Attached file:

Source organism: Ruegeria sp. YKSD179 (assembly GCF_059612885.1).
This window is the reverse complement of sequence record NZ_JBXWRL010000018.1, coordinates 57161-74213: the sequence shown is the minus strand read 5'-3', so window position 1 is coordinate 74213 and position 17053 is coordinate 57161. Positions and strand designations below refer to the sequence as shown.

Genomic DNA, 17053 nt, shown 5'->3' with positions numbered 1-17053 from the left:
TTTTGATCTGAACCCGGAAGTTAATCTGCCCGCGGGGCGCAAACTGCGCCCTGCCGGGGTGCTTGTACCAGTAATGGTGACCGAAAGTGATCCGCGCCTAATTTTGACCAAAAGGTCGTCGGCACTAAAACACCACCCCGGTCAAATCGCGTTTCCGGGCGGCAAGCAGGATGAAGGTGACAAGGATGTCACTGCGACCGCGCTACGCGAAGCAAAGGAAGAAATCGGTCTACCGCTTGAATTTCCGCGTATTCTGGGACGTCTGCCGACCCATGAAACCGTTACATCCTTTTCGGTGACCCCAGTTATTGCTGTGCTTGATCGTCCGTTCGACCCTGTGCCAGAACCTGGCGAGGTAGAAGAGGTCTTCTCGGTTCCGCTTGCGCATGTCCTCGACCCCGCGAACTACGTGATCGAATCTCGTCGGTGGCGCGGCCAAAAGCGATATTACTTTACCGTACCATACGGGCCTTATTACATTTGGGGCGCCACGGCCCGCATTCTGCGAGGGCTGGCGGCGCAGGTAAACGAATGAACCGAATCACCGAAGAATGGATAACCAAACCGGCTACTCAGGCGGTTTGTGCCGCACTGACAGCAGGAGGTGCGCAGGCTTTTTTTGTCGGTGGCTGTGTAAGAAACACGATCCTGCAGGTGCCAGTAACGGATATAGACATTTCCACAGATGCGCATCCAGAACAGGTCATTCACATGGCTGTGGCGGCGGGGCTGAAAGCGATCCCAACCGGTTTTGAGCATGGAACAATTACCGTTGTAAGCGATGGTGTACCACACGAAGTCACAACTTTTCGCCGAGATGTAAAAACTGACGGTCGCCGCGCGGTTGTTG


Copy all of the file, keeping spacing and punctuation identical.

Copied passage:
Source organism: Ruegeria sp. YKSD179 (assembly GCF_059612885.1).
This window is the reverse complement of sequence record NZ_JBXWRL010000018.1, coordinates 57161-74213: the sequence shown is the minus strand read 5'-3', so window position 1 is coordinate 74213 and position 17053 is coordinate 57161. Positions and strand designations below refer to the sequence as shown.

Genomic DNA, 17053 nt, shown 5'->3' with positions numbered 1-17053 from the left:
TTTTGATCTGAACCCGGAAGTTAATCTGCCCGCGGGGCGCAAACTGCGCCCTGCCGGGGTGCTTGTACCAGTAATGGTGACCGAAAGTGATCCGCGCCTAATTTTGACCAAAAGGTCGTCGGCACTAAAACACCACCCCGGTCAAATCGCGTTTCCGGGCGGCAAGCAGGATGAAGGTGACAAGGATGTCACTGCGACCGCGCTACGCGAAGCAAAGGAAGAAATCGGTCTACCGCTTGAATTTCCGCGTATTCTGGGACGTCTGCCGACCCATGAAACCGTTACATCCTTTTCGGTGACCCCAGTTATTGCTGTGCTTGATCGTCCGTTCGACCCTGTGCCAGAACCTGGCGAGGTAGAAGAGGTCTTCTCGGTTCCGCTTGCGCATGTCCTCGACCCCGCGAACTACGTGATCGAATCTCGTCGGTGGCGCGGCCAAAAGCGATATTACTTTACCGTACCATACGGGCCTTATTACATTTGGGGCGCCACGGCCCGCATTCTGCGAGGGCTGGCGGCGCAGGTAAACGAATGAACCGAATCACCGAAGAATGGATAACCAAACCGGCTACTCAGGCGGTTTGTGCCGCACTGACAGCAGGAGGTGCGCAGGCTTTTTTTGTCGGTGGCTGTGTAAGAAACACGATCCTGCAGGTGCCAGTAACGGATATAGACATTTCCACAGATGCGCATCCAGAACAGGTCATTCACATGGCTGTGGCGGCGGGGCTGAAAGCGATCCCAACCGGTTTTGAGCATGGAACAATTACCGTTGTAAGCGATGGTGTACCACACGAAGTCACAACTTTTCGCCGAGATGTAAAAACTGACGGTCGCCGCGCGGTTGTTG